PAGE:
senile

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See also: sénile

English[edit]

Etymology[edit]

From Old French senile, from Latin senīlis (of or pertaining to old age), from Latin senex (old), from Gaulish and Proto-Indo-European *sénos (old).

Adjective[edit]

senile (comparative more senile, superlative most senile)

  1. Of, or relating to old age.
    • 2013 May-June, Charles T. Ambrose, “Alzheimer’s Disease”, American Scientist, volume 101, number 3, page 200: 
      Similar studies of rats have employed four different intracranial resorbable, slow sustained release systems— […]. Such a slow-release device containing angiogenic factors could be placed on the pia mater covering the cerebral cortex and tested in persons with senile dementia in long term studies.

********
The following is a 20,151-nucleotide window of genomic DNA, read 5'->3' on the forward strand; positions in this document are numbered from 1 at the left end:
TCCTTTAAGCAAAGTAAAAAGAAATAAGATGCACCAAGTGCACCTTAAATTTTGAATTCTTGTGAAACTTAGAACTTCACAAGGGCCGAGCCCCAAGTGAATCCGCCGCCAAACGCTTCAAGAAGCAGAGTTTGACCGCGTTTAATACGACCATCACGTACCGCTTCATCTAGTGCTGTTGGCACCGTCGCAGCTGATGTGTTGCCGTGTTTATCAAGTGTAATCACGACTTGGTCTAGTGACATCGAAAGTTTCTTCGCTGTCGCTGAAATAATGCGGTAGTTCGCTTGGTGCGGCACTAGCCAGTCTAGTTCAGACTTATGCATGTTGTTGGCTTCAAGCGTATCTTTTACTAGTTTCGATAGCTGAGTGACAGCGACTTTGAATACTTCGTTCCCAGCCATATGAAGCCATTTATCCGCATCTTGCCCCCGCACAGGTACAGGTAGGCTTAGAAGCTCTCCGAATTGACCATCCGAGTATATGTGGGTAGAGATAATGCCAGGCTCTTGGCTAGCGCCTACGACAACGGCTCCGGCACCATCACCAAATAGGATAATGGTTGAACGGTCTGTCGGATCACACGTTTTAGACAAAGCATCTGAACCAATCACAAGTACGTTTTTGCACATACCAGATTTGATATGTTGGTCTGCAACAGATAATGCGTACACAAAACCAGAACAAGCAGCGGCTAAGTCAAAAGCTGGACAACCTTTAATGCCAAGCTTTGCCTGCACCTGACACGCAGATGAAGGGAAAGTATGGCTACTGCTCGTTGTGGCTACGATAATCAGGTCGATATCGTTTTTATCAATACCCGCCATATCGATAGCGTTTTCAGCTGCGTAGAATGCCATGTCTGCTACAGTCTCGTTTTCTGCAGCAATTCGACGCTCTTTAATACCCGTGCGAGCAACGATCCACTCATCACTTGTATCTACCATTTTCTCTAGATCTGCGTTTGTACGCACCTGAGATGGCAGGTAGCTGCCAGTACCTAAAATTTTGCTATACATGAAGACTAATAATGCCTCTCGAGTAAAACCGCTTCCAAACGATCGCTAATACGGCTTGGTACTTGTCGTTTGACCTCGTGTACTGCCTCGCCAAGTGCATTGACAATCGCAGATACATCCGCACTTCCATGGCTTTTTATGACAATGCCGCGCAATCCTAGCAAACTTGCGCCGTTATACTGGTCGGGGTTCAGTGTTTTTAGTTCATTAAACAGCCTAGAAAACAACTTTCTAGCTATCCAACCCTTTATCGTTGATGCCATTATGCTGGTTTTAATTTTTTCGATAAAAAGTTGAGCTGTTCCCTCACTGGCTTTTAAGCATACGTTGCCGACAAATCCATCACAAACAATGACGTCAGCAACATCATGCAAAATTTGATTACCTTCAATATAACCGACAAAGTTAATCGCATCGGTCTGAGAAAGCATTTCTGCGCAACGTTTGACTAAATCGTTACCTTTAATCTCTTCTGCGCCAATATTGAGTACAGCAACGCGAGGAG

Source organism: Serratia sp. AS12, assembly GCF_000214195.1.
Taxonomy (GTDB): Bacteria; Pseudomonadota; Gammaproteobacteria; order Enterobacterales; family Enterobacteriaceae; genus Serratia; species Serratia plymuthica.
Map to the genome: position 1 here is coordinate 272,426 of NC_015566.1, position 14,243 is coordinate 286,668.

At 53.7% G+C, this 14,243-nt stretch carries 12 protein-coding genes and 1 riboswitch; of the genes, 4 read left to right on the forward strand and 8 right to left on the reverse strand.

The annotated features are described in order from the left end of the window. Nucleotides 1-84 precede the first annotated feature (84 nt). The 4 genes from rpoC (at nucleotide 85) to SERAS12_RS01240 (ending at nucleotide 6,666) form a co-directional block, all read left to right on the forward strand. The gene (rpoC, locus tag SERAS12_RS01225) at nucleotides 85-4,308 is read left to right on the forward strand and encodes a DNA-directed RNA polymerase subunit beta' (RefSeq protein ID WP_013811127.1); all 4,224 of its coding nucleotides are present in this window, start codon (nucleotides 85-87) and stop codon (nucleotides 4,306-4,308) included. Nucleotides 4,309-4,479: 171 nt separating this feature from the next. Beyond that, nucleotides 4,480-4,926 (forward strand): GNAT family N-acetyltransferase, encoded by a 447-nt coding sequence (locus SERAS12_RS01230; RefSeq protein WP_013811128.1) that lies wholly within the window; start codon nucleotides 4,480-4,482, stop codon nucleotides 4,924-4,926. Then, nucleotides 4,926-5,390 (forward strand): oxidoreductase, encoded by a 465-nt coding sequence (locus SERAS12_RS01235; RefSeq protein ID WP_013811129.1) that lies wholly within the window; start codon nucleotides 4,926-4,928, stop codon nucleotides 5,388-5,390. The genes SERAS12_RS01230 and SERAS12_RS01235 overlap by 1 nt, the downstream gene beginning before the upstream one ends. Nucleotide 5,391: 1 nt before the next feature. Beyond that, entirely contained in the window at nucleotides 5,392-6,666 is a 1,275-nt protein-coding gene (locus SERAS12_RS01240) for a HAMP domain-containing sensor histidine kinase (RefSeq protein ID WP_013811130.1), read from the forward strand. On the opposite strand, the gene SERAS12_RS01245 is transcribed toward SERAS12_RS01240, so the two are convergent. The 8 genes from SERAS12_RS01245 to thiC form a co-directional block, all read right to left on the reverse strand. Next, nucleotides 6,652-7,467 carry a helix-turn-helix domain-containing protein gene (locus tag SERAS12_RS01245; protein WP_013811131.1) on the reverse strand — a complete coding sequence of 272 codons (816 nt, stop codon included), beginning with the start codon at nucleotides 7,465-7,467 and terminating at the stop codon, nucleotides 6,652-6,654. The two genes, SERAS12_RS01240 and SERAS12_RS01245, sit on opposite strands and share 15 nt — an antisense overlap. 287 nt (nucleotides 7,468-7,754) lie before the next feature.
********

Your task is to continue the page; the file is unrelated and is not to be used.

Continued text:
2. (often offensive) Exhibiting the deterioration in mind and body often accompanying old age; doddering.

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Translations[edit]

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External links[edit]

Anagrams[edit]


German[edit]

Adjective[edit]

senile

  1. inflected form of senil

Italian[edit]

Adjective[edit]

senile m, f (masculine and feminine plural senili)

  1. senile

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Latin[edit]

Adjective[edit]

senīle

  1. nominative neuter singular of senīlis
  2. accusative neuter singular of senīlis
  3. vocative neuter singular of senīlis

Old French[edit]

Adjective[edit]

senile m, f

  1. relating to old age

Declension[edit]

Descendants[edit]